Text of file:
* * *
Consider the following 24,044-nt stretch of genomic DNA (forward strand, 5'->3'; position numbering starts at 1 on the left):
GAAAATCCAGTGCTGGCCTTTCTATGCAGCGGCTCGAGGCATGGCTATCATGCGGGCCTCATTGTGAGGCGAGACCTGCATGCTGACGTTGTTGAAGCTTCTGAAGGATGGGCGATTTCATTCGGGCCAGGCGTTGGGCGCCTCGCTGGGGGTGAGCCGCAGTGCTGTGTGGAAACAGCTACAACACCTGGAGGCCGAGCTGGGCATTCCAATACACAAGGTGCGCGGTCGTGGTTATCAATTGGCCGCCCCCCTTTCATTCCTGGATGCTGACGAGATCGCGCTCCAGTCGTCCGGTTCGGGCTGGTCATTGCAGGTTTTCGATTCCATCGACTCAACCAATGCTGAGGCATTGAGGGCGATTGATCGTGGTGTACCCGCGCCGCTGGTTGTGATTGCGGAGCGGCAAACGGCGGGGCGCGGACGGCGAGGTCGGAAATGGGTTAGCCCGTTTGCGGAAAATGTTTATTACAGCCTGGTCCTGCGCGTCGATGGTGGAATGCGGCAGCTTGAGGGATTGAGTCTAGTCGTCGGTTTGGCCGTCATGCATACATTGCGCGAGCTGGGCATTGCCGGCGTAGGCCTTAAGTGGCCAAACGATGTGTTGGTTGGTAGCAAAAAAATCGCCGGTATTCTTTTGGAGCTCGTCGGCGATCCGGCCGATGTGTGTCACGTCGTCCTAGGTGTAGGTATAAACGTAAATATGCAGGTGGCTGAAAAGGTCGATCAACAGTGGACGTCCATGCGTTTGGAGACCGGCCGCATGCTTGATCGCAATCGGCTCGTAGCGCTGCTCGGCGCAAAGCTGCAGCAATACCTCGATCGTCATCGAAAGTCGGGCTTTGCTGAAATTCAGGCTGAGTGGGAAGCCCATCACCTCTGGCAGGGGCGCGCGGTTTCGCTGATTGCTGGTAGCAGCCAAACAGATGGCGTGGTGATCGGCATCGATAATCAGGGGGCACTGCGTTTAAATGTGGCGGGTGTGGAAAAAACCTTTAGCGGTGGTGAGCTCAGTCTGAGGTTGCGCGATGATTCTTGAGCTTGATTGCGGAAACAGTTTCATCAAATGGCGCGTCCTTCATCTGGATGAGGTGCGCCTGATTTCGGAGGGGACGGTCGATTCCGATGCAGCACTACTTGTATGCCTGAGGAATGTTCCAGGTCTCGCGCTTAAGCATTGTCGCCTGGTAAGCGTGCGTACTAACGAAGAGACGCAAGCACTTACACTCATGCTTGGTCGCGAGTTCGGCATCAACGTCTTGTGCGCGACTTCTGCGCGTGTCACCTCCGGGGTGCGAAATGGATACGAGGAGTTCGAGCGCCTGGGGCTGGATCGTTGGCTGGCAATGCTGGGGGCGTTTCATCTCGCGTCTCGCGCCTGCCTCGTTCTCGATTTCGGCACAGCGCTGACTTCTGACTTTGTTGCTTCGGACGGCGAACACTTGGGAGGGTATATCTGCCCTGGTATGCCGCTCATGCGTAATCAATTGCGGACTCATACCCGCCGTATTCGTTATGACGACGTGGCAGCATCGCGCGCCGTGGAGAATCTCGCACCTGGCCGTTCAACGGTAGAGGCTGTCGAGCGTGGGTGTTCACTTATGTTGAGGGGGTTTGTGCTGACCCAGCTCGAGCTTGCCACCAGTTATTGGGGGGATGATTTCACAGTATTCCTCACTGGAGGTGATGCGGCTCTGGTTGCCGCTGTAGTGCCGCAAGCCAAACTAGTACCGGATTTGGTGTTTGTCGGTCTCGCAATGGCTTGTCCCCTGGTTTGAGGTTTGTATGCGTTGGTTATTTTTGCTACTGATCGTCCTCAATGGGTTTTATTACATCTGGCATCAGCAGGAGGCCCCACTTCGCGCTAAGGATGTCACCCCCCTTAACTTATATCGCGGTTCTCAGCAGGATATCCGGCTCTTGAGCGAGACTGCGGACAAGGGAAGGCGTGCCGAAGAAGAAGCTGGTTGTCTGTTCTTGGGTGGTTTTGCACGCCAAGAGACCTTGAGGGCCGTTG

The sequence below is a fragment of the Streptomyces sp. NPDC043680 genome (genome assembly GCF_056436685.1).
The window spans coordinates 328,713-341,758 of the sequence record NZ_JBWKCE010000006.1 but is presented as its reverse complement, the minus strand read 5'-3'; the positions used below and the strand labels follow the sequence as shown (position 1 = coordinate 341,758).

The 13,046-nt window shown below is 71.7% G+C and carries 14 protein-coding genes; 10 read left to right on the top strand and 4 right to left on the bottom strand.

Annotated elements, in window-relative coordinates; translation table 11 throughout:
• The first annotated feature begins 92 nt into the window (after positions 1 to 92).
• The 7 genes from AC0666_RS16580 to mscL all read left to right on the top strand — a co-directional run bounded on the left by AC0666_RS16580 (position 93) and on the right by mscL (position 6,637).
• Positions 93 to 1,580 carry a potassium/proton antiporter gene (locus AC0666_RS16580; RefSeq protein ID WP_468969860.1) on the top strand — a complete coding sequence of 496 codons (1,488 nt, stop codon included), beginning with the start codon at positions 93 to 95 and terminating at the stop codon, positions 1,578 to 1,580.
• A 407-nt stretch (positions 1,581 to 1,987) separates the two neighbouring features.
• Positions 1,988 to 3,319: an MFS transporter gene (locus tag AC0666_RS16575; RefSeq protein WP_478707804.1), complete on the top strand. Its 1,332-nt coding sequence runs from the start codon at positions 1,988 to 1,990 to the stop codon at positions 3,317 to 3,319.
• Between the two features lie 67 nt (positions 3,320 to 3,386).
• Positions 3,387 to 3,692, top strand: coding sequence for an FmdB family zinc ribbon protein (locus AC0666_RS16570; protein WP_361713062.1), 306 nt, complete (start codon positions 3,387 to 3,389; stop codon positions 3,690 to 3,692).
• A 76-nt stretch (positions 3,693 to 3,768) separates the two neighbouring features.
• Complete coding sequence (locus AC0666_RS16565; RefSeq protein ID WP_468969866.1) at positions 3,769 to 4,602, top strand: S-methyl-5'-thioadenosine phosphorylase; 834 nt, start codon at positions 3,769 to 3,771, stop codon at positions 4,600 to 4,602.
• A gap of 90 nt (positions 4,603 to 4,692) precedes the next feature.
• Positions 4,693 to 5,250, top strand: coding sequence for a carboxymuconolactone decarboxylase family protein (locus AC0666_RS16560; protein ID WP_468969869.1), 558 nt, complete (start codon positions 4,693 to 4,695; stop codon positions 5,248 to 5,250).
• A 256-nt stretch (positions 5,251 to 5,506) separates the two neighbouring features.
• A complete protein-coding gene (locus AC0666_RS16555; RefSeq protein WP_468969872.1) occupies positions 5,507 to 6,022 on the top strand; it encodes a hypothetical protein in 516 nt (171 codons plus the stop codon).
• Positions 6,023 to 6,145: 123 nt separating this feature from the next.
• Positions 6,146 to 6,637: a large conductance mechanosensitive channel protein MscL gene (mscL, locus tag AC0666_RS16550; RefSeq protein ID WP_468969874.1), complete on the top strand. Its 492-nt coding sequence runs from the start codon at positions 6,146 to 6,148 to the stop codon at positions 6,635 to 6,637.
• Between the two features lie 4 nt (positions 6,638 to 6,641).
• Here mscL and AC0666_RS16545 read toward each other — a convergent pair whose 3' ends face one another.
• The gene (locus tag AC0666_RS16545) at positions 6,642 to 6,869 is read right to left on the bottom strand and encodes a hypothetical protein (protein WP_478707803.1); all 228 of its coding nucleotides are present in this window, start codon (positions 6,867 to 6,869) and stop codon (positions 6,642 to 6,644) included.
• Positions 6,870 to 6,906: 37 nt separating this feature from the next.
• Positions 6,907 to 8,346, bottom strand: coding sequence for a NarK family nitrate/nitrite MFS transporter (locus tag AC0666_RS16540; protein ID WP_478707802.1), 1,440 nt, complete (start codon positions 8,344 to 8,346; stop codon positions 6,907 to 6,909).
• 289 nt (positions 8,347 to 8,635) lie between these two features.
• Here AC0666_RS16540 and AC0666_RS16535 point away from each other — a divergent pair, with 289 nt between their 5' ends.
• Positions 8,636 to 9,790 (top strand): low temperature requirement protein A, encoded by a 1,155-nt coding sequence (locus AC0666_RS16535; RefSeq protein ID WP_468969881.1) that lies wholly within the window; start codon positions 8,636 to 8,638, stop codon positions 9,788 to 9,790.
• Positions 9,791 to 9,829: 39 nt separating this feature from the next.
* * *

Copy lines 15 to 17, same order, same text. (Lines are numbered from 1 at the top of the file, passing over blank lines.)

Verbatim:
• Complete coding sequence (locus AC0666_RS16565; RefSeq protein ID WP_468969866.1) at positions 3,769 to 4,602, top strand: S-methyl-5'-thioadenosine phosphorylase; 834 nt, start codon at positions 3,769 to 3,771, stop codon at positions 4,600 to 4,602.
• A gap of 90 nt (positions 4,603 to 4,692) precedes the next feature.
• Positions 4,693 to 5,250, top strand: coding sequence for a carboxymuconolactone decarboxylase family protein (locus AC0666_RS16560; protein ID WP_468969869.1), 558 nt, complete (start codon positions 4,693 to 4,695; stop codon positions 5,248 to 5,250).